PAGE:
Apple Guilty of Price Fixing Ebooks

On 7/10/2013, Apple was found guilty of being the ring leader of a price fixing scandal on ebooks. They colluded with these major publishing groups, Hachette, Macmillan, Penguin, HarperCollins, and Simon & Schuster, which all quickly gave in to the accusation and agreed to settlements – leaving only Apple to be the only company that went to trial. Apple made sure that the main publishers all agreed to sell their ebook at the $14.99 price, which would make Amazon eventually raise their ebooks from the $9.99 price point up to $14.99 too.

You can read the full article here.

Related to this price fixing scandal were the previous concerns that many consumers had of why some ebooks are priced higher than hardcovers. Understanding the context of how the prices of books are decided will paint the picture for why Steve Jobs’ “Agency Model” was a scheme to fix the prices. While you can read the full article here, I will provide a short synopsis to explain what is going on behind the scenes with book prices.

If a printed book is listed for $25, half of that goes back to the publisher (which then gets divided among author, agent, and publisher), and the other half goes toward the retail chain. This allows a profit buffer for the retailer to discount the book and still make money (because the publisher will still make half of the original list price no matter what the book gets discounted to). Then Amazon came onto the market and started selling ebooks for $9.99 on the kindle… they were actually selling the books at a loss. The consequences of this is that they were changing consumer’s expectations of the value of what a book should be.

So when Apple launched the iPad, they changed the way ebooks were sold. Publishers got to set the price, they get 70% and Apple gets 30%. They raised the price of ebooks to $14.99 because at that price, even with keeping 70%, publishers were still making less per book sale than selling a hardcover.

If Amazon were to adopt this model, dubbed the Agency model, then they would no longer be losing money per book sold. In addition, since Publishers choose the price in this scenario, the prices would all be set at $14.99, and that’s how Apple led a price fixing scandal.

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Shifting Focus and Changing Plans

For most authors in search of traditional publishing, it is only after diving into the deep end head first that you realize that you can barely tred water among all the other authors in the pool. It is only then that you might decide to take a step back and survey the landscape so that you can find a more likely path. In my case, that’s exactly what happened, and now I’m changing course toward calmer waters. It’s not the shortest journey, but it’s become more apparent to me now more than ever that an author must have patience and, in my opinion, layout a series of stepping-stone goals.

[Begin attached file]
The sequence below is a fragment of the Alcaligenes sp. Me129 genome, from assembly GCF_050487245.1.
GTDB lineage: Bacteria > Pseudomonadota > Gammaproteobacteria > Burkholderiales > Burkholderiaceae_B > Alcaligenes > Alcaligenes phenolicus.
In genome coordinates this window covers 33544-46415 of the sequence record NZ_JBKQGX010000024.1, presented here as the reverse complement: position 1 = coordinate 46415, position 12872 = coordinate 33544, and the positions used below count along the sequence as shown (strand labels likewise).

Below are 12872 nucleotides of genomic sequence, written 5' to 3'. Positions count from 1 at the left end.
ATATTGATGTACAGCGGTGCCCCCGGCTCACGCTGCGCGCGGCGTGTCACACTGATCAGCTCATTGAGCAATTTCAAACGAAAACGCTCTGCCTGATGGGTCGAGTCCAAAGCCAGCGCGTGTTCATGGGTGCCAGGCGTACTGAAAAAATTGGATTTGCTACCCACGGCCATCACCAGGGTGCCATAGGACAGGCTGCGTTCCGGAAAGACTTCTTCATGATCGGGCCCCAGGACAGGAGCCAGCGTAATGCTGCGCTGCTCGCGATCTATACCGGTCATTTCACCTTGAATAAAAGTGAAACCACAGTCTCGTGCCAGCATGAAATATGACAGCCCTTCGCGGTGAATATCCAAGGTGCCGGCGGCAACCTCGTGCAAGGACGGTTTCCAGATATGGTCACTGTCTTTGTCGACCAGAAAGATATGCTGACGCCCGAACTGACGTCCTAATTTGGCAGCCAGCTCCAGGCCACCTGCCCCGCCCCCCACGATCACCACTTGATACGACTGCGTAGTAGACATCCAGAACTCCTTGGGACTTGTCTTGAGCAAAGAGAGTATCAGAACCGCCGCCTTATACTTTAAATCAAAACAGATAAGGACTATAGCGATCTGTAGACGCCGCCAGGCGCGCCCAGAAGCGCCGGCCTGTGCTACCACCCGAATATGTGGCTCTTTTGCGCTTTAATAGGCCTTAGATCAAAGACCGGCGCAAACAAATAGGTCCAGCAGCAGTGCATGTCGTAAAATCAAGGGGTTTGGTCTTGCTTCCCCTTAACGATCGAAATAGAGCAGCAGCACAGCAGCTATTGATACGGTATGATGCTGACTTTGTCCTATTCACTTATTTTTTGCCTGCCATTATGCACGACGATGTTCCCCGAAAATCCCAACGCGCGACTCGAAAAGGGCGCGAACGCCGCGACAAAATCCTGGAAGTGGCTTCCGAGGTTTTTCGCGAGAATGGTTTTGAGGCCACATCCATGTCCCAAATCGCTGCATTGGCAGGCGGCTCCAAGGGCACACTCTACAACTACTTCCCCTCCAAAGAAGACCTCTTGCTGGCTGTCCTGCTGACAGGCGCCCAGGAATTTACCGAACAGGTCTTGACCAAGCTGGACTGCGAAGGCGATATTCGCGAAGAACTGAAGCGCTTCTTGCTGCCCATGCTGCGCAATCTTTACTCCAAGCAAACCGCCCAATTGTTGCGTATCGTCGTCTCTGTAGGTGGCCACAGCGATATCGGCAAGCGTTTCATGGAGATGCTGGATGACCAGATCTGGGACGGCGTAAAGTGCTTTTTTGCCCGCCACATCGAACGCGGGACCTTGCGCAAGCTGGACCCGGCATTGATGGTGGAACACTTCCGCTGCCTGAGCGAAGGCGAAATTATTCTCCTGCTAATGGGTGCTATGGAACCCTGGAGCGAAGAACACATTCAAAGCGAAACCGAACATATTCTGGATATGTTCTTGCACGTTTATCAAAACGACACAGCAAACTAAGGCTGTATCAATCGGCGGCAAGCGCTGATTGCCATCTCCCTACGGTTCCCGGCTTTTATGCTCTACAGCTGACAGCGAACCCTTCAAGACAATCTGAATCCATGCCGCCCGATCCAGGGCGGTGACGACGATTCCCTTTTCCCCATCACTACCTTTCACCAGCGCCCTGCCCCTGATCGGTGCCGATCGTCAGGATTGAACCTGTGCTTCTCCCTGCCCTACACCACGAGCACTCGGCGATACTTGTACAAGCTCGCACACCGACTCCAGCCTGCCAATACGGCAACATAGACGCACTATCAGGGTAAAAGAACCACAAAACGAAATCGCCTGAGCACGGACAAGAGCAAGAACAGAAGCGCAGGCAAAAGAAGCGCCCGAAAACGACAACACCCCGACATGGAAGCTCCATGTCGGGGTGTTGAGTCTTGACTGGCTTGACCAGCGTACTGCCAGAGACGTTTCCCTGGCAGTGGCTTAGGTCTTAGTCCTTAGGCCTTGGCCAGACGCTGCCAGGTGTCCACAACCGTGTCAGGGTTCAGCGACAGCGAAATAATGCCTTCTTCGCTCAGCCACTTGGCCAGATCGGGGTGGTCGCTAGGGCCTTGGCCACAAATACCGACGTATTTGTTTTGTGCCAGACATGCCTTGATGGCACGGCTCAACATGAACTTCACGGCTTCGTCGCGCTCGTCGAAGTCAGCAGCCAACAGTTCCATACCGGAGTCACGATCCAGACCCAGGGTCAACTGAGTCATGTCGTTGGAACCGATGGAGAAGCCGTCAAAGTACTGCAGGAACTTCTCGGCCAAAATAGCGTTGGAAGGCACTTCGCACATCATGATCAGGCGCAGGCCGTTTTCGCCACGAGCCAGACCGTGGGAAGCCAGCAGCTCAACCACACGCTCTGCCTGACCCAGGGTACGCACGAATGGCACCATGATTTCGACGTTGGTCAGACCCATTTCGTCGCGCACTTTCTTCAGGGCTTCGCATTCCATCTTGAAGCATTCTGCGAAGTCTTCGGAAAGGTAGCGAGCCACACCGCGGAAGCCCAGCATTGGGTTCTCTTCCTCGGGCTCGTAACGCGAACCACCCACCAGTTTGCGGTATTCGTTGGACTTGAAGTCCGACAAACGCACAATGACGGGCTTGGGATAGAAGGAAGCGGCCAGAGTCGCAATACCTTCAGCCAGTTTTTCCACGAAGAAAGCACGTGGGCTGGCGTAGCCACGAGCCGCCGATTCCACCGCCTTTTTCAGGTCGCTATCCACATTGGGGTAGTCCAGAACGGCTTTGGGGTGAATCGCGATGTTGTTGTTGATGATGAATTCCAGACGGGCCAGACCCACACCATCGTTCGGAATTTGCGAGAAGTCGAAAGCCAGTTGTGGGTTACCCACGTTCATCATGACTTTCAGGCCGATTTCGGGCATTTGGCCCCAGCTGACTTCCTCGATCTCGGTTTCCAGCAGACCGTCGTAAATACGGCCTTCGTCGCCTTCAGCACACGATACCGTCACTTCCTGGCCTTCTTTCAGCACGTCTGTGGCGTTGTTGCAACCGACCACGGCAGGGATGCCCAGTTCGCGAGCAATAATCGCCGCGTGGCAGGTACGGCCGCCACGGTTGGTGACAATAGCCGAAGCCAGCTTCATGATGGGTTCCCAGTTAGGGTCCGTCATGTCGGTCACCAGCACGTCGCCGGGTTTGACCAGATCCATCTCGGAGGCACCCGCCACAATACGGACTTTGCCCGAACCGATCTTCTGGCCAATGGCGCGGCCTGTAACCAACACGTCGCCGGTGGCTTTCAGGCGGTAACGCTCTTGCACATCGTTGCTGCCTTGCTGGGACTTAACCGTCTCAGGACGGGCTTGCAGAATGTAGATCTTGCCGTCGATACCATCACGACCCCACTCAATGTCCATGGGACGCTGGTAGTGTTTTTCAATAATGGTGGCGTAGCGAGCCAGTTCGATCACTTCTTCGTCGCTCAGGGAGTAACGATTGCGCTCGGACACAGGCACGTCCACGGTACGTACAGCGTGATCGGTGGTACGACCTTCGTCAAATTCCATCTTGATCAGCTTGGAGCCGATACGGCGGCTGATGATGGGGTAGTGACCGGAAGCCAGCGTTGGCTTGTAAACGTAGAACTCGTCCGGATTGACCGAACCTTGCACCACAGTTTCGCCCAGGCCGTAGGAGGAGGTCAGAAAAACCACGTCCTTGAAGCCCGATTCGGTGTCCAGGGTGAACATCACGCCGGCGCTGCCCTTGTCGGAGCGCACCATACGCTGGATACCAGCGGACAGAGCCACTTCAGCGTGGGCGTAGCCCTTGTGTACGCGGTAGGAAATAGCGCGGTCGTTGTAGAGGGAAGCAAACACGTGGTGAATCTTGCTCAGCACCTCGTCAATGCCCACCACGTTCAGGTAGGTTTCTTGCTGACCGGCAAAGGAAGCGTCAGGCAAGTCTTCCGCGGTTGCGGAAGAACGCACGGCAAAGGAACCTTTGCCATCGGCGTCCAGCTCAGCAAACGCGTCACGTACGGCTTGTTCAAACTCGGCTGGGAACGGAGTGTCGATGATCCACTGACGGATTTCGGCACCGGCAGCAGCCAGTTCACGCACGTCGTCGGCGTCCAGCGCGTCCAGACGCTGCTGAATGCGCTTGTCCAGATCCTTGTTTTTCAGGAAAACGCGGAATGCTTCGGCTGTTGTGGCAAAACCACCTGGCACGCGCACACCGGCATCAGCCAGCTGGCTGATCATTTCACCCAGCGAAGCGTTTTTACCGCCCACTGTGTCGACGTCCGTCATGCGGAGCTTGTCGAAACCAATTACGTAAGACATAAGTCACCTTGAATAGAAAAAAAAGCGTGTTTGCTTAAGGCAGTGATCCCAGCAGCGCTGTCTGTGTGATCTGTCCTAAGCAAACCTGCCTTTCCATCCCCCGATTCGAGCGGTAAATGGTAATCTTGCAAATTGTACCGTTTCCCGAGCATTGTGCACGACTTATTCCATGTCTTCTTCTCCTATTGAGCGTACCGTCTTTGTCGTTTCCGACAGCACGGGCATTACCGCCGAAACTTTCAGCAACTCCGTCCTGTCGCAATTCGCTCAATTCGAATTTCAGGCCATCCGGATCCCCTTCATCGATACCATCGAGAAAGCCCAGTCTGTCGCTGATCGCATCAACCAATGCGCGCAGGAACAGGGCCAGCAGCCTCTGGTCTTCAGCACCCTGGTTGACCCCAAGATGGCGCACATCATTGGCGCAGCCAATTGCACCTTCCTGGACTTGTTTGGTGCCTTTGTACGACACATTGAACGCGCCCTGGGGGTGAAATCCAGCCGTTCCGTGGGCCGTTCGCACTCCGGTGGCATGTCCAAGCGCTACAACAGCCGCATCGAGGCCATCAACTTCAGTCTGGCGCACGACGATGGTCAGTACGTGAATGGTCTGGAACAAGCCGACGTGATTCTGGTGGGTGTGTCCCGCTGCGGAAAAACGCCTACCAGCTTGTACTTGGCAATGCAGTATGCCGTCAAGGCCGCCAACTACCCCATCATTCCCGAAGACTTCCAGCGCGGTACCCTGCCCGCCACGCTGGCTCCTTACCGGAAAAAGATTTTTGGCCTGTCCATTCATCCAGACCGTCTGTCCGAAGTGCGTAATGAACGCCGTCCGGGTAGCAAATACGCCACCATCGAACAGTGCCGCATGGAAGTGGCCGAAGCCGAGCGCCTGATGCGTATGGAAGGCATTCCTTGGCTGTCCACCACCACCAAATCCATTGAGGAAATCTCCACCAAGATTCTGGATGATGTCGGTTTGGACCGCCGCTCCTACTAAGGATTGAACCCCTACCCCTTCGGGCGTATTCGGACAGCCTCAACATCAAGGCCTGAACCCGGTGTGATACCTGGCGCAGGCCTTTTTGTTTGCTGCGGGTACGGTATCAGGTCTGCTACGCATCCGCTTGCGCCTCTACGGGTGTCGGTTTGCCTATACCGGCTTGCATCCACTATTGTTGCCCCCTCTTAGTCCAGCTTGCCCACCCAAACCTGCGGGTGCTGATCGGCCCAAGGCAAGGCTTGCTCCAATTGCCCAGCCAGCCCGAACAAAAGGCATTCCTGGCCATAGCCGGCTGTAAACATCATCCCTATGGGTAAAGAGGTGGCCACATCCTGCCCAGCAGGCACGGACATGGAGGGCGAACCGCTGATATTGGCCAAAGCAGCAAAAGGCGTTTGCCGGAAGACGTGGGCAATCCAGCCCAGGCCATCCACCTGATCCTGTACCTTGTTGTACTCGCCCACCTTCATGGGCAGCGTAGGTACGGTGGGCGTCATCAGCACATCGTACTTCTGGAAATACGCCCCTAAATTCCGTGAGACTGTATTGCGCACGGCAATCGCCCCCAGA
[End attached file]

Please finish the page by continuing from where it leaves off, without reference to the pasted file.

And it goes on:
It has been my goal to get my novel published. However, the path that I chose to get there was to submit to literary agents (the gatekeepers to the publishing industry). My reasoning was that I knew they could educate me on the process, negotiate for a fair deal (so I would know whether I am being taken advantage of), and sell my manuscript better than I could. However, submitting to literary agents as a new author is like trying to take a shortcut in the publishing world. Literary agents generally look to get their clients that highly desired hardcover deal which is not often achieved by first time authors.

So it is time that I “start small” and choose the other path. I’m going to submit directly to some of the smaller, more focused publishing houses that usually deal with paperback and ebook deals. This was somewhat difficult for me to wrap my mind around as any self published author can achieve those same things via Amazon’s Create Space or other similar venues. However, a publishing house does more than just publish. It’s the editing, the marketing, the recognition amongst the consumers of a quality product, the brick-and-mortor store distribution, and the commitment of a team that is involved in your success as much as you are.

I feel that now, with my short story published, my query letter will exhibit more confidence, and with my progress into book two, it’ll demonstrate my dedication. If successful, I’ll have to negotiate the terms of my own deal and manage my own career, but it’s all about the journey, and it will all be worth it in the end.